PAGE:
Updated: May 5
During the months of January and February 2020, it seemed every weekend there was the threat of another storm for us to not look forward to. First, we had Storm Brendan, then it was Storm Ciara and recently, Storm Dennis. Although I enjoy a good thunderstorm now and then, having to cancel or postpone a ramble because of the weather leaves me frustrated and disappointed. But when you’re booked to head up onto Bodmin Moor, and the winds are set to be over 70mph, I do need to make the safe decision of postponing.
Luckily, on Saturday 22 February, there were no storms booked and so I could look forward to another Cornish Ramble. This time I took the group from the wonderful Cornish town of Penzance to the picturesque fishing village of Newlyn.
This ramble was another shorter walk that consisted of only 4-miles. However, if you’re after an easier walk that still packs a punch for your eyes, then look no further. This circular walk has glorious views and a darling little village for you to gape at in joy.
Starting at the Wharfside car park, you will make your way along the pavement towards the weighbridge office and along the cobbled passageway towards the Jubilee Sea Pool. Opened in 1935 to celebrate the silver jubilee of King George V, the pool is built on an area of rocks that had once been a traditional swimming spot. Designed to cope with storm waves (thankfully!) this pool was once borrowed and used as a gun battery during WW2. After various openings and closings of the pool, it was finally restored and reopened in 2016 and is now heated by geothermal energy. If you look behind the sea pool, you will also get a brilliant view of the stunning St. Michaels Mount, a tidal island in Mounts Bay.
Walking past the sea pool you will come to the beginning of the Penzance Promenade. Thanks to the storms, the seawall had taken a bit of a battering recently and so some of the prom had been closed off for safety. However, we could still get sight of the fantastic views and as we continued along this long and straight walkway, it gave us a chance to chat amongst ourselves and be thankful that the weather had turned out dry for us.
We reached an open area on the prom that meant we could get down onto the beach, which Purdy loved and proceeded to go skittering down the incredibly slippery stone steps and straight into the seaweed filled water. The group was smaller this time around with only 8 of us to navigate. But sometimes having a smaller group means you get to spend more time talking to each person. Wandering across the beach, chatting to the group and laughing at Purdy running around on the sand, I do sometimes have to remind myself how lucky I am to have such a beautiful home county where there is so much on offer, right on my doorstep. It’s easy to take it for granted.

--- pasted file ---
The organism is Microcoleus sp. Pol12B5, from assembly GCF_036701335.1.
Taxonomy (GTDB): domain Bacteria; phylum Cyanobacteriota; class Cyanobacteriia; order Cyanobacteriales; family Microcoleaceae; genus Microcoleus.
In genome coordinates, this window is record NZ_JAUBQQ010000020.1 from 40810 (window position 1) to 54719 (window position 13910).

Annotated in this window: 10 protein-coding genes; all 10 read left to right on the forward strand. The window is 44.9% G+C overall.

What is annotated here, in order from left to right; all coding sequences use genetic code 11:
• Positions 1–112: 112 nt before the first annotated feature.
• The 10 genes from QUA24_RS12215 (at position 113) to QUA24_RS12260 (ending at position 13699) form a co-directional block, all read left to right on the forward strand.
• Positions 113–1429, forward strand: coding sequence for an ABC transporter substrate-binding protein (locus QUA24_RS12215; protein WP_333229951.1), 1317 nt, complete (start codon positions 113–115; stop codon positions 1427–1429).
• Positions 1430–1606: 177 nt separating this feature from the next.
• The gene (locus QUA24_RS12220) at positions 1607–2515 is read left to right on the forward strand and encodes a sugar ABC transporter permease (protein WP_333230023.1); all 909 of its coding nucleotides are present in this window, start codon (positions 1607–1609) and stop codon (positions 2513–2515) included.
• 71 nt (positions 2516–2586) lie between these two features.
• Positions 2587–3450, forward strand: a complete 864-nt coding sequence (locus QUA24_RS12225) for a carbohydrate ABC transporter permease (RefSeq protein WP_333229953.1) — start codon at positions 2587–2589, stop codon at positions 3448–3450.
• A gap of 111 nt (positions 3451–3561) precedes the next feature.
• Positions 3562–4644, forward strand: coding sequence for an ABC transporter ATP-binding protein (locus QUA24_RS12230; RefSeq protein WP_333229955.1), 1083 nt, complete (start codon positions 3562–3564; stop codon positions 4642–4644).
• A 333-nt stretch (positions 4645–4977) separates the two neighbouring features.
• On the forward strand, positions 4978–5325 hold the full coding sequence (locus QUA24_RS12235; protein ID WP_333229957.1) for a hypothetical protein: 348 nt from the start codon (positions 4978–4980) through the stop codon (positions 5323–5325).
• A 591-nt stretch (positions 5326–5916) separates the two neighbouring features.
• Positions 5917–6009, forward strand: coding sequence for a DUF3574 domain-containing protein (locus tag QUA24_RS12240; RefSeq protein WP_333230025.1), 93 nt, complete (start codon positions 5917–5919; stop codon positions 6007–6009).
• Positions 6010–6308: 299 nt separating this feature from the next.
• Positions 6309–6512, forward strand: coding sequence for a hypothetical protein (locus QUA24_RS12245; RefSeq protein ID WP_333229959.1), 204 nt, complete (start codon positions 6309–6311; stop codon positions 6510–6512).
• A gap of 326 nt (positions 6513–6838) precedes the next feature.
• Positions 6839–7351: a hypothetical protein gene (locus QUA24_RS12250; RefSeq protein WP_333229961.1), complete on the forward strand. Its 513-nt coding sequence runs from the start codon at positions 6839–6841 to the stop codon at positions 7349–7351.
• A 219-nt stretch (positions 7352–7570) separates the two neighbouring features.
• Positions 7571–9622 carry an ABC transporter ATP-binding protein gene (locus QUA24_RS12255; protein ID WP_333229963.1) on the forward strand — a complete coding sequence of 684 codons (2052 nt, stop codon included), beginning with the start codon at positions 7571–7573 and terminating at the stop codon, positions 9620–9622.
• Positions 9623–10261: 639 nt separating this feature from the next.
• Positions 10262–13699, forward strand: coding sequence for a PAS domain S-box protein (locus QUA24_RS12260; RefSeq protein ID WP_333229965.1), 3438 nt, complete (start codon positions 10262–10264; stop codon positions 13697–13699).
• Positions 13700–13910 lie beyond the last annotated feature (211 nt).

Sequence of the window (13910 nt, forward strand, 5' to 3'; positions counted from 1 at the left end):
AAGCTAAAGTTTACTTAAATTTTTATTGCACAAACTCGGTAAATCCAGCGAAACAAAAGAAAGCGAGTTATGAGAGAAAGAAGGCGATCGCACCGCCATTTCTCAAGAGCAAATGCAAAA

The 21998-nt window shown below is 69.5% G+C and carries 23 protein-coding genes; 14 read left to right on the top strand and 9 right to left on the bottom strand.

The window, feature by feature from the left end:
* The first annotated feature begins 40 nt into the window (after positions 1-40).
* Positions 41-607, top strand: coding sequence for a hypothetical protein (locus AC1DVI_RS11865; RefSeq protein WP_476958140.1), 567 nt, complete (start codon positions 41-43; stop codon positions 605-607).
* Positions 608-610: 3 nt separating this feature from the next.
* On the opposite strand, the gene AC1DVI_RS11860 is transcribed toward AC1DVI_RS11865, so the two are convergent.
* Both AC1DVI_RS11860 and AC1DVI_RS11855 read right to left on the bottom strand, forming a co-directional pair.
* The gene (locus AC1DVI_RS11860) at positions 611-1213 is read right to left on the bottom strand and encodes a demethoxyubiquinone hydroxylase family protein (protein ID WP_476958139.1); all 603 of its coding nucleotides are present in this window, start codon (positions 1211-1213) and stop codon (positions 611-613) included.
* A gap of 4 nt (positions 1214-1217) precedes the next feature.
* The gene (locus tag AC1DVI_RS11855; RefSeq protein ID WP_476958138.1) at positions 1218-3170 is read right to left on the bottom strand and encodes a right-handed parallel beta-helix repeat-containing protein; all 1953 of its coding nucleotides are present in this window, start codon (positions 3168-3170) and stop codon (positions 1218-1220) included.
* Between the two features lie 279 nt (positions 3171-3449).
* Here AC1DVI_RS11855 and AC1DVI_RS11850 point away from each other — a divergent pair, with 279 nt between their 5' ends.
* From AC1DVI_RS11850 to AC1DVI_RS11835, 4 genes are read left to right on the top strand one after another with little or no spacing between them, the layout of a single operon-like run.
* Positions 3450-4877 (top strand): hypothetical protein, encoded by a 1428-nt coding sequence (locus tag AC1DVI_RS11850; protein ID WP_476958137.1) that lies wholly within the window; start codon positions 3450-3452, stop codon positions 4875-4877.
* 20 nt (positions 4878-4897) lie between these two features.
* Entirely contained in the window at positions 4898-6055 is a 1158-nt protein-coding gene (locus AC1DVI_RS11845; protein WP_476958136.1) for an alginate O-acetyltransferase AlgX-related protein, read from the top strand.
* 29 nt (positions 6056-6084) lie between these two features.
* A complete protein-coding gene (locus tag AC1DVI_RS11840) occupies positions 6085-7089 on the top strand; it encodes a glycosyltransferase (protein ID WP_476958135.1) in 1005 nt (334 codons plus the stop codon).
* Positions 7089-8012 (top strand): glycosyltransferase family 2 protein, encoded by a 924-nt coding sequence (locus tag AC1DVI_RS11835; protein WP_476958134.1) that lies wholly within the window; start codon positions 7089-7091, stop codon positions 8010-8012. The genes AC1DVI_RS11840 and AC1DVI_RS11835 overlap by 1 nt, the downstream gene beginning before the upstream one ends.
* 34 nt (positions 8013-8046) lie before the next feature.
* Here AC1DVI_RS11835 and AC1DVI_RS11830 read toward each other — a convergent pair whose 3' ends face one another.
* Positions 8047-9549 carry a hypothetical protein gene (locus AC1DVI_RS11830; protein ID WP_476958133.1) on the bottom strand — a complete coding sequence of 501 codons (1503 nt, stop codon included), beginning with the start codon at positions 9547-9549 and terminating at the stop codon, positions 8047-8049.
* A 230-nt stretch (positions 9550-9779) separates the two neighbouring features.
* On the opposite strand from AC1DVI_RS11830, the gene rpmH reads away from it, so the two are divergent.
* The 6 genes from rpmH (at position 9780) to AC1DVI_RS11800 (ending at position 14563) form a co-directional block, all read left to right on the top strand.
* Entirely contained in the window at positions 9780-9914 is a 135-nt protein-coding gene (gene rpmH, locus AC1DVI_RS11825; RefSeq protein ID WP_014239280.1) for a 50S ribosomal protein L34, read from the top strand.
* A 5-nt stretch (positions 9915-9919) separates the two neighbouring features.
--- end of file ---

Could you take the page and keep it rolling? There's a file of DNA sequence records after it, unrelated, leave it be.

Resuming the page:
As we reached the end of the beach and headed back up onto the pavement, we finally made our way around to the edge of Newlyn village. Here you will spot the Newlyn Art Gallery, which opened up in 1895 as an exhibition space for the Newlyn School of Art. On reaching Newlyn, this is a good spot to go off and do a little exploring – don’t forget to visit the harbour which has Cornwall’s largest fishing fleet.
Once exploring is completed, we carefully crossed the road and made our way uphill (the only part of the walk which leaves you a little out of breath) and past the gate of Lafrouda. Eventually you will reach Penlee Park, also home to Penlee Gallery and Museum which if open, is definitely worth a look around. Penlee House was originally built in 1865 and was sold to the council in 1946 so that the gardens could be used as a WW2 memorial and the house used as a museum.
The great thing about this route is that even though you may have left the views of the sea behind, you can still find beauty within the more built up areas; such as Penlee and Morrab Gardens. Morrab Gardens has plenty of space for families and kids to run about, couples to take leisurely ambles hand in hand around the winding paths, and groups of young people to hang out in clumps on the grass.
On leaving Morrab Gardens, the rest of the walk is then just a short distance to the car park. A short but fulfilling 4-miles.
‘When you come out of the storm you won’t be the same person that walked in. That’s what the storm is all about.’ Haruki Murakami